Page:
Often a step-parent or another relative may seek to adopt a child. The prospective adoptive parent (step-parent) or other relative must file a petition for adoption. While clearances and background checks for the prospective adoptive parent(s) and other adult household members are still required in a step-parent or relative adoption, the court in New Jersey has the discretion to dispense with the home study and post-placement supervision, and require only a limited investigation. Uncontested relative or step-parent adoptions are usually a more streamlined process, but there are still timelines and procedures which must be strictly followed.

CONTESTED ADOPTIONS

Sometimes, an adoption placement becomes contested, usually by a biological parent. Objections to an adoption by persons entitled to notice of the proceeding are governed by specific rules and deadlines. The standard of decision for New Jersey courts in a contested adoption is the best interest of the child. If the court finds that the contesting birth parent has failed to exercise the normal parental functions of care and support of the child, remains unable to do so and that inability is unlikely to change in the immediate future, a judgment of adoption will be entered over their objection. The law in this area is complex and varies considerably from state to state. New Jersey law is rooted in this state’s public policy of providing finality of familial relationships for children and safeguarding the needs and rights of children in need of the protection of the court. This is one reason New Jersey is considered an “adoption friendly” state.

The legal process of adoption can be complicated. There are specific time restrictions that must be adhered to, legal requirements that must be fulfilled, and clearances that must be obtained in order to finalize an adoption. BorgerMatez handles all types of adoptions recognized by New Jersey law, as well as contested adoptions, and can assist you in navigating the steps necessary to finalize the adoption of your child.

Marital Settlement Agreements

Statistics show that less than 2% of all divorces filed in New Jersey actually go to trial.  98%+ divorce cases settle prior to trial.  That means that 98%+ of divorcing couples enter into and sign a marital settlement agreement (a.k.a. property settlement agreement).  In most cases, divorcing spouses resolve the issues in dispute through mediation, the collaborative divorce process, through the traditional litigation model before trial, negotiation between attorneys, and sometimes with the assistance of the court.  Many cases settle at or after the Early Settlement Panel (ESP).  When spouses settle their disputes, they enter into a formal, written, marital settlement agreement (MSA) which they sign.  These agreements are typically drafted and reviewed by attorneys and become a part of the final judgment of divorce which are enforceable as if they were court orders.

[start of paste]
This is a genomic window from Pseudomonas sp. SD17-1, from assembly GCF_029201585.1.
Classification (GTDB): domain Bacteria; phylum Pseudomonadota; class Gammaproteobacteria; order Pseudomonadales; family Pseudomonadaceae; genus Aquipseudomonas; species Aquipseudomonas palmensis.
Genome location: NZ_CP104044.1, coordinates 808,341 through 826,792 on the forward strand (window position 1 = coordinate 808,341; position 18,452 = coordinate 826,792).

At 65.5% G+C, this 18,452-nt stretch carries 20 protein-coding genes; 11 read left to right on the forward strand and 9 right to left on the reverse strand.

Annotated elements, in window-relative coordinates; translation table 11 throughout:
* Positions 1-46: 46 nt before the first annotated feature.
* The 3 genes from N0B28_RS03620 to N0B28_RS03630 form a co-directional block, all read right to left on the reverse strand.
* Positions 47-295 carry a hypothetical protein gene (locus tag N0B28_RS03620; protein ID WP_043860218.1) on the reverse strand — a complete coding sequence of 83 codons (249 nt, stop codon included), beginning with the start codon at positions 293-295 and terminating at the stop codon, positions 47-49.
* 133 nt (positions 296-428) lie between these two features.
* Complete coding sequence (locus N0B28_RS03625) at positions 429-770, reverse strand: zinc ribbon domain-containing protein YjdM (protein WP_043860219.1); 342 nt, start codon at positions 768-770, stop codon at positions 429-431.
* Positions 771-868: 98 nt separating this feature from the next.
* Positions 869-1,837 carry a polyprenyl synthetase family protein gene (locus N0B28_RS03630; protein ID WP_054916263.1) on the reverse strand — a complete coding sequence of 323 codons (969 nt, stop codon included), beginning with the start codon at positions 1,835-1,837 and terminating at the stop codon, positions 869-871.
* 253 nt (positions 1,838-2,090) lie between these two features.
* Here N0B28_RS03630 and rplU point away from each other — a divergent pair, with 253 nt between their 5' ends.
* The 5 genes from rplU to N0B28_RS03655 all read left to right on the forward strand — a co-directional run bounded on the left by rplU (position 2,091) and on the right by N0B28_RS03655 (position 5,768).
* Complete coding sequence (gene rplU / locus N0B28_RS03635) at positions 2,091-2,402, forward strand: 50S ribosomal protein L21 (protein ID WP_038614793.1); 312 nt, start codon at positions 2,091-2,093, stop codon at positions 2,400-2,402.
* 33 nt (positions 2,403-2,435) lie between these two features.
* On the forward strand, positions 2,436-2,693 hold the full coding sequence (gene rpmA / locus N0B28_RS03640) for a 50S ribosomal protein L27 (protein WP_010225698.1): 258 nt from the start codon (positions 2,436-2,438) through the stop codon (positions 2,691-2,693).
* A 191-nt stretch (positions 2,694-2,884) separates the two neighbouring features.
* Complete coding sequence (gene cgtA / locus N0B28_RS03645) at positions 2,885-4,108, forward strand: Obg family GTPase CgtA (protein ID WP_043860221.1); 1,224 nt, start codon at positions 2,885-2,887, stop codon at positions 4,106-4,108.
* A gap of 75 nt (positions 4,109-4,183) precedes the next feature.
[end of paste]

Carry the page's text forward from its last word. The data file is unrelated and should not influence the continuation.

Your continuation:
Grandparents

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Traditional Litigation

In those cases in which mediation, collaborative divorce, or other alternative means of dispute resolution are not viable alternatives, spouses will litigate their divorce in the traditional manner. Typically, each will retain a lawyer to represent him/her and communication will occur between the attorneys by letter, phone or e-mail.  One spouse must file a complaint for divorce with the court and the other has various options for responding.  The court will then enter a case management order directing how the parties are to exchange discovery (information and documentation), and scheduling the Early Settlement Panel, pre-trial conference dates and trial dates (in some counties).  Before or during the period of discovery, the spouses may also engage in “motion practice,” wherein one party may file an application (a notice of motion) with the court seeking specific relief.  The most common types of motions are for pendente lite (pending litigation) relief, wherein a party seeks a temporary order to be set during the course of the litigation until a final determination is made or there is a settlement agreed upon.  Often a spouse will file a pendente lite motion for temporary support or a temporary custody and parenting-time arrangement. After all discovery is exchanged between the spouses, they will be required to attend the Early Settlement Panel (ESP).  The attorneys will submit memoranda to the panelists prior to the ESP date.  The panelists (two experienced family law attorneys) will review the memos prior to the ESP and meet with the attorneys only on the date of the ESP.  After they have discussed the case and the attorneys have presented their arguments and positions, the panelists confer privately, then bring the attorneys back into the ESP room to deliver their recommendations as to how they believe the case should be resolved.  The attorneys then meet with their individual clients to discuss the recommendations. If one or both parties do not accept the recommendations, the judge will schedule the case for trial.  In some counties, after the ESP, the court will order the parties to attend post-ESP mandatory economic mediation.  Eventually, if the case is not resolved through mediation or negotiation, the case will be tried to conclusion and a judgment rendered by the judge. Litigation is generally extremely costly.   The goal of the court is to have a case tried to conclusion and a judgment of divorce entered within one year of the date that the complaint was filed.